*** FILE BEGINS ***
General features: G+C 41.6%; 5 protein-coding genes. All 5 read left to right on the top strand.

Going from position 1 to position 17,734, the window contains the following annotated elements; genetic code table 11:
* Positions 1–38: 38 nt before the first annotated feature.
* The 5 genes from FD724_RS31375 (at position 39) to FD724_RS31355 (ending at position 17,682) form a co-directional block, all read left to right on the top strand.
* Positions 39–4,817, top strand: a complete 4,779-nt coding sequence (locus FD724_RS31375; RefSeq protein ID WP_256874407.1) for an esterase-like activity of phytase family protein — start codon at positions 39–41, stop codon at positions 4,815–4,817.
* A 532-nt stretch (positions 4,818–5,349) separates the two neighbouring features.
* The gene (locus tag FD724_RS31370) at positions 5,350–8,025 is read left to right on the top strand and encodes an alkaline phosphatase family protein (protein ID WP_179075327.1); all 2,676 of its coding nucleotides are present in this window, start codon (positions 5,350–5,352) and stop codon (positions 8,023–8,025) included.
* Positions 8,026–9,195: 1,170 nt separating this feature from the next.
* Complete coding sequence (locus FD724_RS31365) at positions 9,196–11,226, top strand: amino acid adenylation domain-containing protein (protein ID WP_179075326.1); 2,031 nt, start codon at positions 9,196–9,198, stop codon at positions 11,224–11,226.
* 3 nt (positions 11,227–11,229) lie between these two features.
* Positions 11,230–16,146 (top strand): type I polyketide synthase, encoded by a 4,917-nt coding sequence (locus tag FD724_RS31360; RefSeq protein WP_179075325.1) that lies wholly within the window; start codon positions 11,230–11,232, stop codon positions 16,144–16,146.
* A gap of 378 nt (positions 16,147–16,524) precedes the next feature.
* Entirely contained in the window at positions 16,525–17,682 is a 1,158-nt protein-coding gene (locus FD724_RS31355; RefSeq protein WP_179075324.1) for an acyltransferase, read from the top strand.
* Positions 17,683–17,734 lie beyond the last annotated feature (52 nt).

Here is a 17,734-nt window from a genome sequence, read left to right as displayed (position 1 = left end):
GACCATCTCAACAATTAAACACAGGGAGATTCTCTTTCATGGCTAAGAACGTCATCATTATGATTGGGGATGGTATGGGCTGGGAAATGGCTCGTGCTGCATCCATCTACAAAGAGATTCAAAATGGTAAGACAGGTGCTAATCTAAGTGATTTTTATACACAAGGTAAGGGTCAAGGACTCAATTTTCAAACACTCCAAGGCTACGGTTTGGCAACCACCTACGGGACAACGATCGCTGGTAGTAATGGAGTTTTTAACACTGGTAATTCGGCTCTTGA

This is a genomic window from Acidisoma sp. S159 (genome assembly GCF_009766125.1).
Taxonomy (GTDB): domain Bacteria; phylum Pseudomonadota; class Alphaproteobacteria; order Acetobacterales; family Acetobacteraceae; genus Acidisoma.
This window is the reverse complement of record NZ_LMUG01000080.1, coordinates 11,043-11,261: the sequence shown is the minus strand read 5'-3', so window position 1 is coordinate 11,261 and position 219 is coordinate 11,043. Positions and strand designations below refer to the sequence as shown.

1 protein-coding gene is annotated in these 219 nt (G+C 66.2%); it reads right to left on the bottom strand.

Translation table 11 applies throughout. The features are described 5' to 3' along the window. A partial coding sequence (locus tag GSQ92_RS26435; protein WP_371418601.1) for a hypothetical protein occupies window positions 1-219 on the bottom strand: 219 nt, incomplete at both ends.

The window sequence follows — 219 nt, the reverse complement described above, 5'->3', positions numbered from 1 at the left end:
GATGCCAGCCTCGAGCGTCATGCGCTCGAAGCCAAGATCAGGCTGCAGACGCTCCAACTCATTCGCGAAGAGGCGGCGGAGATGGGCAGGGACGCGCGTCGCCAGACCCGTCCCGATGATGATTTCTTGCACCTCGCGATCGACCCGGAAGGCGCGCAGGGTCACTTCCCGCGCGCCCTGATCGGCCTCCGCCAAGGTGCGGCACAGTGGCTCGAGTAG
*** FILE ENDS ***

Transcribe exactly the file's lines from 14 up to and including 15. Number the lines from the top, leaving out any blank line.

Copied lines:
* Positions 17,683–17,734 lie beyond the last annotated feature (52 nt).

Here is a 17,734-nt window from a genome sequence, read left to right as displayed (position 1 = left end):